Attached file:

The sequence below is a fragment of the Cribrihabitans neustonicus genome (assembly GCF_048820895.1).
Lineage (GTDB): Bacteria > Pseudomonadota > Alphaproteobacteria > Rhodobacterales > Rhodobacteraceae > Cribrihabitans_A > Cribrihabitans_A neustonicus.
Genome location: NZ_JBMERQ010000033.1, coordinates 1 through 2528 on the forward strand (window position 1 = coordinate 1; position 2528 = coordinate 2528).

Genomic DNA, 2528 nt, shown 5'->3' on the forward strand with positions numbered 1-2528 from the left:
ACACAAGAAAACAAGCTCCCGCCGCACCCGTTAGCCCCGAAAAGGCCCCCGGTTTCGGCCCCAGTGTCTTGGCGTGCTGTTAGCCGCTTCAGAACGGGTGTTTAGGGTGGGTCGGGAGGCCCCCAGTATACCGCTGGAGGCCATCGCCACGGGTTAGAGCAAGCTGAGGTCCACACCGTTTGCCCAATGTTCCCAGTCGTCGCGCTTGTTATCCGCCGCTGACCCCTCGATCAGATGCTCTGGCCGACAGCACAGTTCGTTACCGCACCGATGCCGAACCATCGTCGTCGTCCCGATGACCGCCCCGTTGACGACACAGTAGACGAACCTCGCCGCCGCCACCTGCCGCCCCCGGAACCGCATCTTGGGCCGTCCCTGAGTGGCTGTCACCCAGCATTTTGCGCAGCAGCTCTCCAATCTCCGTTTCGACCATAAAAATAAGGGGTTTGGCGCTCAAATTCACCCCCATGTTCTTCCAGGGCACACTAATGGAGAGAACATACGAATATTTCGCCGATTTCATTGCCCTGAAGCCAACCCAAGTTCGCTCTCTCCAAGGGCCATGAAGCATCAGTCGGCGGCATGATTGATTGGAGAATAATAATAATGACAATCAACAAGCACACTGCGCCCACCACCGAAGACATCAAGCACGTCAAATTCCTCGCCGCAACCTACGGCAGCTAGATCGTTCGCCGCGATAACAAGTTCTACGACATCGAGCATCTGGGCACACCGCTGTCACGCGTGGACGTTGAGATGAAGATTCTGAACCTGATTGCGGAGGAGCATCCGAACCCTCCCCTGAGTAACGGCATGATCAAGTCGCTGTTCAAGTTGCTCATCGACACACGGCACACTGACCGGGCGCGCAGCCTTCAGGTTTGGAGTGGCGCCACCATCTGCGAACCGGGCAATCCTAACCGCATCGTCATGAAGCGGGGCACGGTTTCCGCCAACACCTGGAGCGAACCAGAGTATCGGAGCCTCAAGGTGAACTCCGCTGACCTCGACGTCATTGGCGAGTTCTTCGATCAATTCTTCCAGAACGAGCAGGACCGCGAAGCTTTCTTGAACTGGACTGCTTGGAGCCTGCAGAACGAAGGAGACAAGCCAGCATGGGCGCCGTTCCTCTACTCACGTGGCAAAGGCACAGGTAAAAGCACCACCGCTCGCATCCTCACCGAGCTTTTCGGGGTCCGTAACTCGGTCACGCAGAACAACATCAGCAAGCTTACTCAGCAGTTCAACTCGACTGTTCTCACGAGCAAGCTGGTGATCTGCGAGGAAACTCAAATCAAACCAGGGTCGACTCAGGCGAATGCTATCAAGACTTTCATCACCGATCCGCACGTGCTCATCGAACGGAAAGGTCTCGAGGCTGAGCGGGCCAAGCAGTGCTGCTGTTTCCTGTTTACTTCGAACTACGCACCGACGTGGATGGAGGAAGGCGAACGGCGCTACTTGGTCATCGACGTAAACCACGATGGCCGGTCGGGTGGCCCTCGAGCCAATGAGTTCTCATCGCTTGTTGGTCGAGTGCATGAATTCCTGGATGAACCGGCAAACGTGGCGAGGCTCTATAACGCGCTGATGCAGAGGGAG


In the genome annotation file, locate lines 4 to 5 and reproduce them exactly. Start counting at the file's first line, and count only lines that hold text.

Genomic DNA, 2528 nt, shown 5'->3' on the forward strand with positions numbered 1-2528 from the left:
ACACAAGAAAACAAGCTCCCGCCGCACCCGTTAGCCCCGAAAAGGCCCCCGGTTTCGGCCCCAGTGTCTTGGCGTGCTGTTAGCCGCTTCAGAACGGGTGTTTAGGGTGGGTCGGGAGGCCCCCAGTATACCGCTGGAGGCCATCGCCACGGGTTAGAGCAAGCTGAGGTCCACACCGTTTGCCCAATGTTCCCAGTCGTCGCGCTTGTTATCCGCCGCTGACCCCTCGATCAGATGCTCTGGCCGACAGCACAGTTCGTTACCGCACCGATGCCGAACCATCGTCGTCGTCCCGATGACCGCCCCGTTGACGACACAGTAGACGAACCTCGCCGCCGCCACCTGCCGCCCCCGGAACCGCATCTTGGGCCGTCCCTGAGTGGCTGTCACCCAGCATTTTGCGCAGCAGCTCTCCAATCTCCGTTTCGACCATAAAAATAAGGGGTTTGGCGCTCAAATTCACCCCCATGTTCTTCCAGGGCACACTAATGGAGAGAACATACGAATATTTCGCCGATTTCATTGCCCTGAAGCCAACCCAAGTTCGCTCTCTCCAAGGGCCATGAAGCATCAGTCGGCGGCATGATTGATTGGAGAATAATAATAATGACAATCAACAAGCACACTGCGCCCACCACCGAAGACATCAAGCACGTCAAATTCCTCGCCGCAACCTACGGCAGCTAGATCGTTCGCCGCGATAACAAGTTCTACGACATCGAGCATCTGGGCACACCGCTGTCACGCGTGGACGTTGAGATGAAGATTCTGAACCTGATTGCGGAGGAGCATCCGAACCCTCCCCTGAGTAACGGCATGATCAAGTCGCTGTTCAAGTTGCTCATCGACACACGGCACACTGACCGGGCGCGCAGCCTTCAGGTTTGGAGTGGCGCCACCATCTGCGAACCGGGCAATCCTAACCGCATCGTCATGAAGCGGGGCACGGTTTCCGCCAACACCTGGAGCGAACCAGAGTATCGGAGCCTCAAGGTGAACTCCGCTGACCTCGACGTCATTGGCGAGTTCTTCGATCAATTCTTCCAGAACGAGCAGGACCGCGAAGCTTTCTTGAACTGGACTGCTTGGAGCCTGCAGAACGAAGGAGACAAGCCAGCATGGGCGCCGTTCCTCTACTCACGTGGCAAAGGCACAGGTAAAAGCACCACCGCTCGCATCCTCACCGAGCTTTTCGGGGTCCGTAACTCGGTCACGCAGAACAACATCAGCAAGCTTACTCAGCAGTTCAACTCGACTGTTCTCACGAGCAAGCTGGTGATCTGCGAGGAAACTCAAATCAAACCAGGGTCGACTCAGGCGAATGCTATCAAGACTTTCATCACCGATCCGCACGTGCTCATCGAACGGAAAGGTCTCGAGGCTGAGCGGGCCAAGCAGTGCTGCTGTTTCCTGTTTACTTCGAACTACGCACCGACGTGGATGGAGGAAGGCGAACGGCGCTACTTGGTCATCGACGTAAACCACGATGGCCGGTCGGGTGGCCCTCGAGCCAATGAGTTCTCATCGCTTGTTGGTCGAGTGCATGAATTCCTGGATGAACCGGCAAACGTGGCGAGGCTCTATAACGCGCTGATGCAGAGGGAG